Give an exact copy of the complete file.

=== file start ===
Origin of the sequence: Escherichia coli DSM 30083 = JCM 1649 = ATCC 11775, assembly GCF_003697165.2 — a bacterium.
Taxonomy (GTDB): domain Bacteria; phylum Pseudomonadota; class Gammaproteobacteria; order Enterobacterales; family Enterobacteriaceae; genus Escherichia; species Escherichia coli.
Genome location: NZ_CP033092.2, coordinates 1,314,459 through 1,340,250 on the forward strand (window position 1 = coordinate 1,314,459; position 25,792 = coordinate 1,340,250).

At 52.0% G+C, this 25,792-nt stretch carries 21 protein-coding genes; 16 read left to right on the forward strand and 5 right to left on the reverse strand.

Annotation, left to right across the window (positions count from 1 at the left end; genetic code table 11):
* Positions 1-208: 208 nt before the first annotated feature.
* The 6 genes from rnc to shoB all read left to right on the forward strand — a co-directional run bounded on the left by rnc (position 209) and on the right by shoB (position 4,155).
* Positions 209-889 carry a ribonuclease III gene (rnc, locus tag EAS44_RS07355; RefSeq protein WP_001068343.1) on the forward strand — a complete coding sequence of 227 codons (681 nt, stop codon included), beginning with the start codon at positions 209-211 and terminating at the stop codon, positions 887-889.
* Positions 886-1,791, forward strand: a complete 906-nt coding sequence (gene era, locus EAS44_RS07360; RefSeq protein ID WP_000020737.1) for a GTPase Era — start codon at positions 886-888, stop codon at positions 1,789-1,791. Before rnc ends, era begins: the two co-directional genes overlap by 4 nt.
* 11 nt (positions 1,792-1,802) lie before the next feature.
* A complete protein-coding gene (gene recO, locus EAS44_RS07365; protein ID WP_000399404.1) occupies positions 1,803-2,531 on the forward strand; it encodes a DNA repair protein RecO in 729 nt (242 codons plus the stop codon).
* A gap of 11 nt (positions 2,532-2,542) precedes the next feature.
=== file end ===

Origin of the sequence: Escherichia coli DSM 30083 = JCM 1649 = ATCC 11775, assembly GCF_003697165.2 — a bacterium.
Taxonomy (GTDB): domain Bacteria; phylum Pseudomonadota; class Gammaproteobacteria; order Enterobacterales; family Enterobacteriaceae; genus Escherichia; species Escherichia coli.
Genome location: NZ_CP033092.2, coordinates 1,314,459 through 1,340,250 on the forward strand (window position 1 = coordinate 1,314,459; position 25,792 = coordinate 1,340,250).

At 52.0% G+C, this 25,792-nt stretch carries 21 protein-coding genes; 16 read left to right on the forward strand and 5 right to left on the reverse strand.

Annotation, left to right across the window (positions count from 1 at the left end; genetic code table 11):
* Positions 1-208: 208 nt before the first annotated feature.
* The 6 genes from rnc to shoB all read left to right on the forward strand — a co-directional run bounded on the left by rnc (position 209) and on the right by shoB (position 4,155).
* Positions 209-889 carry a ribonuclease III gene (rnc, locus tag EAS44_RS07355; RefSeq protein WP_001068343.1) on the forward strand — a complete coding sequence of 227 codons (681 nt, stop codon included), beginning with the start codon at positions 209-211 and terminating at the stop codon, positions 887-889.
* Positions 886-1,791, forward strand: a complete 906-nt coding sequence (gene era, locus EAS44_RS07360; RefSeq protein ID WP_000020737.1) for a GTPase Era — start codon at positions 886-888, stop codon at positions 1,789-1,791. Before rnc ends, era begins: the two co-directional genes overlap by 4 nt.
* 11 nt (positions 1,792-1,802) lie before the next feature.
* A complete protein-coding gene (gene recO, locus EAS44_RS07365; protein ID WP_000399404.1) occupies positions 1,803-2,531 on the forward strand; it encodes a DNA repair protein RecO in 729 nt (242 codons plus the stop codon).
* A gap of 11 nt (positions 2,532-2,542) precedes the next feature.